"I am walking with my mom."

Translation:Idę z mamą.

December 21, 2015

This discussion is locked.


Isn't it 'idę z MOJĄ mamą'?


Both are correct, but I think "Idę z mamą." is more natural.
In English you use possesives much more often than in Polish. For example:
On myje włosy = He washes his hair (it's more natural than "On myje swoje włosy")
The same with this sentence. You would not say, in English, "I am walking with the mom".


Quite a few other languages (Portuguese and Esperanto I can say for sure) can use 'the' for certain close posessives. "He kissed the mother" is the same as "He kissed his mother", but "He dropped the apple" does not mean "He dropped his apple" because there is no close bond between a man and his fruit.

I guess Polish doesn't bother with any article or possessive at all because they don't have a word for "the"!


This is still wrong, 'idę z mamą' is 'walking with mum'. This underlines one of the many falacies in how English is taught in Poland: English does not use possessives less, but depending on the circumstances each grammar offers different opportunities.


'Idę z mamą' means exactly the same thing as 'Idę z moją mamą'.


Is "z" pronounced like "zeh" or "zet"?


"zet" is only when you spell your name, recite alphabet or some "letters" organizaton like ONZ.

As a prepositon z gets attached to next word so it's "zmoją" or "zmamą".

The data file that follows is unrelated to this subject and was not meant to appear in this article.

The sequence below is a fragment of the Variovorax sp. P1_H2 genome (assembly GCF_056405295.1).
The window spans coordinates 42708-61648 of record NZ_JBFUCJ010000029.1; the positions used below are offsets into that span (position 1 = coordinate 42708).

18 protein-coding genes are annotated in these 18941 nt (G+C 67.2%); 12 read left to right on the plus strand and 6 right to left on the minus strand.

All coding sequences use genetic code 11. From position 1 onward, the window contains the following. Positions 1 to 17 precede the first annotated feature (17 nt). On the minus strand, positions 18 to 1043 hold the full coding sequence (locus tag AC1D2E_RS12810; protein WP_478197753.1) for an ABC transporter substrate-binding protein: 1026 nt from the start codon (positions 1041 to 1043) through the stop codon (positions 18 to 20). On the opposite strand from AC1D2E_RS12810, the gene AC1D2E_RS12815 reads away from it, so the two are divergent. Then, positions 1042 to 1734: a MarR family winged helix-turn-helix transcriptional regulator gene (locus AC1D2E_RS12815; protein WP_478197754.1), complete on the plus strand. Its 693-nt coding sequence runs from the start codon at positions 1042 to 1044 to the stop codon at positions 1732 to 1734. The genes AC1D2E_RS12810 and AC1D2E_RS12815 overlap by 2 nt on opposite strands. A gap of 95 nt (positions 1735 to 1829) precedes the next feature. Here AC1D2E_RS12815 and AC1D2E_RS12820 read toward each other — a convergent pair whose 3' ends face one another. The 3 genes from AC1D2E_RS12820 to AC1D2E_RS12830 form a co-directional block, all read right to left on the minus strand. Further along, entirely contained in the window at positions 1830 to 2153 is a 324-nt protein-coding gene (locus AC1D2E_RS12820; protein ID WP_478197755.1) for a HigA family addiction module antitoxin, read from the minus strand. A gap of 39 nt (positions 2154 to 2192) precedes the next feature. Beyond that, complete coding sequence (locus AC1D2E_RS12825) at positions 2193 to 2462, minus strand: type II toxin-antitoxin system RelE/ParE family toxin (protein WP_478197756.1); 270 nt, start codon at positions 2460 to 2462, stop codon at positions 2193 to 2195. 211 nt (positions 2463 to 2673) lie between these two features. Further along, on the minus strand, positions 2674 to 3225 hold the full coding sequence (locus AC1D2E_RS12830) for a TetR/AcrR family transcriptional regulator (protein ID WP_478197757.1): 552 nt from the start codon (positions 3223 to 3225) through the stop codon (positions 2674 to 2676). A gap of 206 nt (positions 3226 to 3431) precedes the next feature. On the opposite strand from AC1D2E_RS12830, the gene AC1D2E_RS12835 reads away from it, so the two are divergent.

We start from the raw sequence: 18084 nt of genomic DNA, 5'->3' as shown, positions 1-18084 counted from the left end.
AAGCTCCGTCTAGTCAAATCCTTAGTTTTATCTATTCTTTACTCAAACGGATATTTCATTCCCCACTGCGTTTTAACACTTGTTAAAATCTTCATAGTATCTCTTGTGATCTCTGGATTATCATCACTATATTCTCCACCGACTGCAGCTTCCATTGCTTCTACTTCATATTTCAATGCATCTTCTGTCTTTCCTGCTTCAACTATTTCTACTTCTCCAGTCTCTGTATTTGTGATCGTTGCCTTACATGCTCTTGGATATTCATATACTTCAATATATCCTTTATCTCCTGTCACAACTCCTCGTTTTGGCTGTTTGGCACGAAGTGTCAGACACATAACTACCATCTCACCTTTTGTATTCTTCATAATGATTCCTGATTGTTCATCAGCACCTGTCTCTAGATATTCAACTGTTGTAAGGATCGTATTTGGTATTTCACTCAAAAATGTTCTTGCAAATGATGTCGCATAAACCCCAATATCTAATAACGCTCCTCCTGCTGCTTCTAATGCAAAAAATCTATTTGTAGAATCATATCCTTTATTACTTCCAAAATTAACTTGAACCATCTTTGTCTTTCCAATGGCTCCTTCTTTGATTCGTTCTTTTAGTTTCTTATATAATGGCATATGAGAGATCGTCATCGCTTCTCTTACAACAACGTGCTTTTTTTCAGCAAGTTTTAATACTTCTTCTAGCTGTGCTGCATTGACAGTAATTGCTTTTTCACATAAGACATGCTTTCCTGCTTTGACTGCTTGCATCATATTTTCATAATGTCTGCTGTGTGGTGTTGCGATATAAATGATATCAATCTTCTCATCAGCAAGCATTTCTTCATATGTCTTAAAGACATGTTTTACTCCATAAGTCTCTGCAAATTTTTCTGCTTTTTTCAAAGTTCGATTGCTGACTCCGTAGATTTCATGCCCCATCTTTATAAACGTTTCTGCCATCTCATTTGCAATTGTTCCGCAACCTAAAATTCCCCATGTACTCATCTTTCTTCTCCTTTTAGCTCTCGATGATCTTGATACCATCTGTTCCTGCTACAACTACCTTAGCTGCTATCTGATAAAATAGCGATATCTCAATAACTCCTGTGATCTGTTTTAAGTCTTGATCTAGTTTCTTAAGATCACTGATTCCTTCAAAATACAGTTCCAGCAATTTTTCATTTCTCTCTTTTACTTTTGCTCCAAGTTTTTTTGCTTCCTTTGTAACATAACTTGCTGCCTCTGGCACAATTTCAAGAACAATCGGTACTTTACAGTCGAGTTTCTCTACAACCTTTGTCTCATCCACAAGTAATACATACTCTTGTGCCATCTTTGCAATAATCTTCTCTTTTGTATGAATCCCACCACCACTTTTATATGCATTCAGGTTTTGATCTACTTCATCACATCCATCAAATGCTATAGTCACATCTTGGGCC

then you click "slow" TTS pronounces each word separately so it cannot attach one to other, and that leads to "zet"s and "wu"s in a middle of the sentence.


When it's used as a word meaning "from" or "with", the word "z" is pronounced as just the "z" sound—just a consonant, no vowels, no other consonants. Just "zzz".

When Duolingo's audio says "zet", that's really an error, I think. It ought to pronounce it as "z", not as "zet". (The name of the letter Z is pronounced "zet", but the word "z" itself is just pronounced "z".)


A dlaczego nie może być "Spaceruję z mamą"?


Może być. Taki wariant jest również akceptowany.


why not chodzę


It was actually accepted a moment ago. And your question made me think that maybe it's even a more natural translation, because "I am walking" without any destination/direction feels like it's just 'walking around', and that would indeed be "chodzę".

But our main sentence in Polish uses "idę", so I just changed the English main translation to "I am going" ("I am walking" is still accepted), which sounds more like "I am planning to go there (somewhere known from the context) with my mom", so it suits "Idę" perfectly.

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